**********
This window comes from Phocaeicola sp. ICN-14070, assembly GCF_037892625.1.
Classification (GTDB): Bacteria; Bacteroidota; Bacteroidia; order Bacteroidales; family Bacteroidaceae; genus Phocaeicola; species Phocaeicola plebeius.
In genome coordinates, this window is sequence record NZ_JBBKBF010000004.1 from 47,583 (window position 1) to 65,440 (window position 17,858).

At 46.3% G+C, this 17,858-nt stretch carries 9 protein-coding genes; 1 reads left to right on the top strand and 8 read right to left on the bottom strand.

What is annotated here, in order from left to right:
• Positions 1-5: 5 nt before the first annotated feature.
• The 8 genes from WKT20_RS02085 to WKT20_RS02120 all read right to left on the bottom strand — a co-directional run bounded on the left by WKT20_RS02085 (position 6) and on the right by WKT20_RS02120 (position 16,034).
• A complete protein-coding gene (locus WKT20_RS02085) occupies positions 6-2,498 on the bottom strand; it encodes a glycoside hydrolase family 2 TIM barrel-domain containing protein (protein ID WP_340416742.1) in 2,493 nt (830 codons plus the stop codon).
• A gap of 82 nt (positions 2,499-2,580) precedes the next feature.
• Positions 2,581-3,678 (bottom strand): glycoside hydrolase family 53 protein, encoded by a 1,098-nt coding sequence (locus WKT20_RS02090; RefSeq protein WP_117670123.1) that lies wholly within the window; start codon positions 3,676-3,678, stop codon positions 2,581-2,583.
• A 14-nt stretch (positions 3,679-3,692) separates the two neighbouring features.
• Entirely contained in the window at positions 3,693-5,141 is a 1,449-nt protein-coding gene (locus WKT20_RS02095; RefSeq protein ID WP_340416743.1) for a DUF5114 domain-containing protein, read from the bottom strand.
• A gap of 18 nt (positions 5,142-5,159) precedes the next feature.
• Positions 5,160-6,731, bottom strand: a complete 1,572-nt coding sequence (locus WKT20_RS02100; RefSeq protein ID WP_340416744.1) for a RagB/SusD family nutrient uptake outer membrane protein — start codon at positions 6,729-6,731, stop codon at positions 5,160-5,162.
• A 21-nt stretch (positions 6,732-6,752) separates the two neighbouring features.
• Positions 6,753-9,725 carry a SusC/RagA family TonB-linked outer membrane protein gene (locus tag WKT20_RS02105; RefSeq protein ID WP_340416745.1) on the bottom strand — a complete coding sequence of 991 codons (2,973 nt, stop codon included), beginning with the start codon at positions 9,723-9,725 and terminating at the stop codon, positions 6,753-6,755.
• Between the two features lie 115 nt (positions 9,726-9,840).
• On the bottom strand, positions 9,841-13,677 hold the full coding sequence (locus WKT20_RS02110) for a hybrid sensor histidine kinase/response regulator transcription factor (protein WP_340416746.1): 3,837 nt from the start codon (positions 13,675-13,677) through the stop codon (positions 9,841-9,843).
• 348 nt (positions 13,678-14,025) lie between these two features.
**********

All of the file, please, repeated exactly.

This window comes from Phocaeicola sp. ICN-14070, assembly GCF_037892625.1.
Classification (GTDB): Bacteria; Bacteroidota; Bacteroidia; order Bacteroidales; family Bacteroidaceae; genus Phocaeicola; species Phocaeicola plebeius.
In genome coordinates, this window is sequence record NZ_JBBKBF010000004.1 from 47,583 (window position 1) to 65,440 (window position 17,858).

At 46.3% G+C, this 17,858-nt stretch carries 9 protein-coding genes; 1 reads left to right on the top strand and 8 read right to left on the bottom strand.

What is annotated here, in order from left to right:
• Positions 1-5: 5 nt before the first annotated feature.
• The 8 genes from WKT20_RS02085 to WKT20_RS02120 all read right to left on the bottom strand — a co-directional run bounded on the left by WKT20_RS02085 (position 6) and on the right by WKT20_RS02120 (position 16,034).
• A complete protein-coding gene (locus WKT20_RS02085) occupies positions 6-2,498 on the bottom strand; it encodes a glycoside hydrolase family 2 TIM barrel-domain containing protein (protein ID WP_340416742.1) in 2,493 nt (830 codons plus the stop codon).
• A gap of 82 nt (positions 2,499-2,580) precedes the next feature.
• Positions 2,581-3,678 (bottom strand): glycoside hydrolase family 53 protein, encoded by a 1,098-nt coding sequence (locus WKT20_RS02090; RefSeq protein WP_117670123.1) that lies wholly within the window; start codon positions 3,676-3,678, stop codon positions 2,581-2,583.
• A 14-nt stretch (positions 3,679-3,692) separates the two neighbouring features.
• Entirely contained in the window at positions 3,693-5,141 is a 1,449-nt protein-coding gene (locus WKT20_RS02095; RefSeq protein ID WP_340416743.1) for a DUF5114 domain-containing protein, read from the bottom strand.
• A gap of 18 nt (positions 5,142-5,159) precedes the next feature.
• Positions 5,160-6,731, bottom strand: a complete 1,572-nt coding sequence (locus WKT20_RS02100; RefSeq protein ID WP_340416744.1) for a RagB/SusD family nutrient uptake outer membrane protein — start codon at positions 6,729-6,731, stop codon at positions 5,160-5,162.
• A 21-nt stretch (positions 6,732-6,752) separates the two neighbouring features.
• Positions 6,753-9,725 carry a SusC/RagA family TonB-linked outer membrane protein gene (locus tag WKT20_RS02105; RefSeq protein ID WP_340416745.1) on the bottom strand — a complete coding sequence of 991 codons (2,973 nt, stop codon included), beginning with the start codon at positions 9,723-9,725 and terminating at the stop codon, positions 6,753-6,755.
• Between the two features lie 115 nt (positions 9,726-9,840).
• On the bottom strand, positions 9,841-13,677 hold the full coding sequence (locus WKT20_RS02110) for a hybrid sensor histidine kinase/response regulator transcription factor (protein WP_340416746.1): 3,837 nt from the start codon (positions 13,675-13,677) through the stop codon (positions 9,841-9,843).
• 348 nt (positions 13,678-14,025) lie between these two features.